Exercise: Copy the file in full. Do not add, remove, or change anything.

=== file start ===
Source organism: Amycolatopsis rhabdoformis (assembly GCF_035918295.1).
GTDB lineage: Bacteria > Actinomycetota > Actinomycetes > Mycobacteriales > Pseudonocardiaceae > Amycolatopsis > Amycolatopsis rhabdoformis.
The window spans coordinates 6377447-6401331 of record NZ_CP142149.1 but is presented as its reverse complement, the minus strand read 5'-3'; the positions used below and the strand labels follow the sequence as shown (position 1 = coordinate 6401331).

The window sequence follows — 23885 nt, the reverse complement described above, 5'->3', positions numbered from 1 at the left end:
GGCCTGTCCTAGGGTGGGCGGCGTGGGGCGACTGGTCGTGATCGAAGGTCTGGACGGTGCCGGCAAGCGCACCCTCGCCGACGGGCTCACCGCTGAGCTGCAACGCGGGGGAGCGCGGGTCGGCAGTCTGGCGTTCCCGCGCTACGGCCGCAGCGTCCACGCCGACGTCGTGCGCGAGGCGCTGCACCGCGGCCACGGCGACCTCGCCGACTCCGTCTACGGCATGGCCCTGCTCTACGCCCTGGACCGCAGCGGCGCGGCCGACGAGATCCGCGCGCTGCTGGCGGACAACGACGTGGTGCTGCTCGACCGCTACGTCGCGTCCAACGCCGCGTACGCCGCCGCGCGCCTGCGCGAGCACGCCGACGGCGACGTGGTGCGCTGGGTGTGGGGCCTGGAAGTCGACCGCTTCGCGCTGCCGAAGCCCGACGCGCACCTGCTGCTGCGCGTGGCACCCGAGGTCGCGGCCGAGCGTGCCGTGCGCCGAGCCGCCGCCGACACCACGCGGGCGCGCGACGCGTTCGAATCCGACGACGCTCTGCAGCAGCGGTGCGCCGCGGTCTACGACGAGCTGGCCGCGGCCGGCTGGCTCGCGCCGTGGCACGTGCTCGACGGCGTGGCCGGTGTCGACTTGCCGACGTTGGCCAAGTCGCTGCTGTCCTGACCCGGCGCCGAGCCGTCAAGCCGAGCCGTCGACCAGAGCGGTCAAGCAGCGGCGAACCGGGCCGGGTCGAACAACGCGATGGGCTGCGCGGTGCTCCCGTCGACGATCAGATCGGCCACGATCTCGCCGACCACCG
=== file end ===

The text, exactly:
Source organism: Amycolatopsis rhabdoformis (assembly GCF_035918295.1).
GTDB lineage: Bacteria > Actinomycetota > Actinomycetes > Mycobacteriales > Pseudonocardiaceae > Amycolatopsis > Amycolatopsis rhabdoformis.
The window spans coordinates 6377447-6401331 of record NZ_CP142149.1 but is presented as its reverse complement, the minus strand read 5'-3'; the positions used below and the strand labels follow the sequence as shown (position 1 = coordinate 6401331).

The window sequence follows — 23885 nt, the reverse complement described above, 5'->3', positions numbered from 1 at the left end:
GGCCTGTCCTAGGGTGGGCGGCGTGGGGCGACTGGTCGTGATCGAAGGTCTGGACGGTGCCGGCAAGCGCACCCTCGCCGACGGGCTCACCGCTGAGCTGCAACGCGGGGGAGCGCGGGTCGGCAGTCTGGCGTTCCCGCGCTACGGCCGCAGCGTCCACGCCGACGTCGTGCGCGAGGCGCTGCACCGCGGCCACGGCGACCTCGCCGACTCCGTCTACGGCATGGCCCTGCTCTACGCCCTGGACCGCAGCGGCGCGGCCGACGAGATCCGCGCGCTGCTGGCGGACAACGACGTGGTGCTGCTCGACCGCTACGTCGCGTCCAACGCCGCGTACGCCGCCGCGCGCCTGCGCGAGCACGCCGACGGCGACGTGGTGCGCTGGGTGTGGGGCCTGGAAGTCGACCGCTTCGCGCTGCCGAAGCCCGACGCGCACCTGCTGCTGCGCGTGGCACCCGAGGTCGCGGCCGAGCGTGCCGTGCGCCGAGCCGCCGCCGACACCACGCGGGCGCGCGACGCGTTCGAATCCGACGACGCTCTGCAGCAGCGGTGCGCCGCGGTCTACGACGAGCTGGCCGCGGCCGGCTGGCTCGCGCCGTGGCACGTGCTCGACGGCGTGGCCGGTGTCGACTTGCCGACGTTGGCCAAGTCGCTGCTGTCCTGACCCGGCGCCGAGCCGTCAAGCCGAGCCGTCGACCAGAGCGGTCAAGCAGCGGCGAACCGGGCCGGGTCGAACAACGCGATGGGCTGCGCGGTGCTCCCGTCGACGATCAGATCGGCCACGATCTCGCCGACCACCG